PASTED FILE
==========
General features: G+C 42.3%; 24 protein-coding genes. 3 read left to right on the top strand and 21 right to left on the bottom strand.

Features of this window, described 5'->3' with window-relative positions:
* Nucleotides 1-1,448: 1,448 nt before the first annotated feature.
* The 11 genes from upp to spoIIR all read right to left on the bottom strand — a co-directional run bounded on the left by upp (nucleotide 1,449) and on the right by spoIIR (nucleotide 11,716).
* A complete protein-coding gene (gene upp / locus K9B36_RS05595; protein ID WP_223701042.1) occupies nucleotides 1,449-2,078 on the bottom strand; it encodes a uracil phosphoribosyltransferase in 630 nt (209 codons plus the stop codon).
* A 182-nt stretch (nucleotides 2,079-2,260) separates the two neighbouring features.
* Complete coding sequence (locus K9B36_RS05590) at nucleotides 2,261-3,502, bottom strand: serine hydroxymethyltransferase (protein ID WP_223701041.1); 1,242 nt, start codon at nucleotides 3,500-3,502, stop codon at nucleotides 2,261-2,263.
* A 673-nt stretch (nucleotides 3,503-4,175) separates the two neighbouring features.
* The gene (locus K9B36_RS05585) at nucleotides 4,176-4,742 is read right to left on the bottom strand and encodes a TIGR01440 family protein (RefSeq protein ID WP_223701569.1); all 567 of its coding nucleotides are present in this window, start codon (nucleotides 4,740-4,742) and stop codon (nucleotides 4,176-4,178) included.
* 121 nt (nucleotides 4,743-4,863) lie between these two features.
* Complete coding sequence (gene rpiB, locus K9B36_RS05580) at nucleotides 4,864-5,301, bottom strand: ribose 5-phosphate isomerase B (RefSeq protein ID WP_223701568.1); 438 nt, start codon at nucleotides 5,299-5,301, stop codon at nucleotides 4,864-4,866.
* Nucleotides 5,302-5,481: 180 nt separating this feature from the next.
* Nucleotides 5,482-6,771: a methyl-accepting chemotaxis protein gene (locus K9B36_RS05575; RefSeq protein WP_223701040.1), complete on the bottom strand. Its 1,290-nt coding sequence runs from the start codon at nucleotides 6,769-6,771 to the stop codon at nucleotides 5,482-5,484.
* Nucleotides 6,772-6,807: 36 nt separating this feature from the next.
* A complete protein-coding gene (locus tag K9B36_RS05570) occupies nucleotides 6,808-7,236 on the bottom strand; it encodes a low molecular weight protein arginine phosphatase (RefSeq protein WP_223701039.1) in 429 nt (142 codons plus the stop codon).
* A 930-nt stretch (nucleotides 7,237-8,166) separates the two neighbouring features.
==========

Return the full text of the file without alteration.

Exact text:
General features: G+C 42.3%; 24 protein-coding genes. 3 read left to right on the top strand and 21 right to left on the bottom strand.

Features of this window, described 5'->3' with window-relative positions:
* Nucleotides 1-1,448: 1,448 nt before the first annotated feature.
* The 11 genes from upp to spoIIR all read right to left on the bottom strand — a co-directional run bounded on the left by upp (nucleotide 1,449) and on the right by spoIIR (nucleotide 11,716).
* A complete protein-coding gene (gene upp / locus K9B36_RS05595; protein ID WP_223701042.1) occupies nucleotides 1,449-2,078 on the bottom strand; it encodes a uracil phosphoribosyltransferase in 630 nt (209 codons plus the stop codon).
* A 182-nt stretch (nucleotides 2,079-2,260) separates the two neighbouring features.
* Complete coding sequence (locus K9B36_RS05590) at nucleotides 2,261-3,502, bottom strand: serine hydroxymethyltransferase (protein ID WP_223701041.1); 1,242 nt, start codon at nucleotides 3,500-3,502, stop codon at nucleotides 2,261-2,263.
* A 673-nt stretch (nucleotides 3,503-4,175) separates the two neighbouring features.
* The gene (locus K9B36_RS05585) at nucleotides 4,176-4,742 is read right to left on the bottom strand and encodes a TIGR01440 family protein (RefSeq protein ID WP_223701569.1); all 567 of its coding nucleotides are present in this window, start codon (nucleotides 4,740-4,742) and stop codon (nucleotides 4,176-4,178) included.
* 121 nt (nucleotides 4,743-4,863) lie between these two features.
* Complete coding sequence (gene rpiB, locus K9B36_RS05580) at nucleotides 4,864-5,301, bottom strand: ribose 5-phosphate isomerase B (RefSeq protein ID WP_223701568.1); 438 nt, start codon at nucleotides 5,299-5,301, stop codon at nucleotides 4,864-4,866.
* Nucleotides 5,302-5,481: 180 nt separating this feature from the next.
* Nucleotides 5,482-6,771: a methyl-accepting chemotaxis protein gene (locus K9B36_RS05575; RefSeq protein WP_223701040.1), complete on the bottom strand. Its 1,290-nt coding sequence runs from the start codon at nucleotides 6,769-6,771 to the stop codon at nucleotides 5,482-5,484.
* Nucleotides 6,772-6,807: 36 nt separating this feature from the next.
* A complete protein-coding gene (locus tag K9B36_RS05570) occupies nucleotides 6,808-7,236 on the bottom strand; it encodes a low molecular weight protein arginine phosphatase (RefSeq protein WP_223701039.1) in 429 nt (142 codons plus the stop codon).
* A 930-nt stretch (nucleotides 7,237-8,166) separates the two neighbouring features.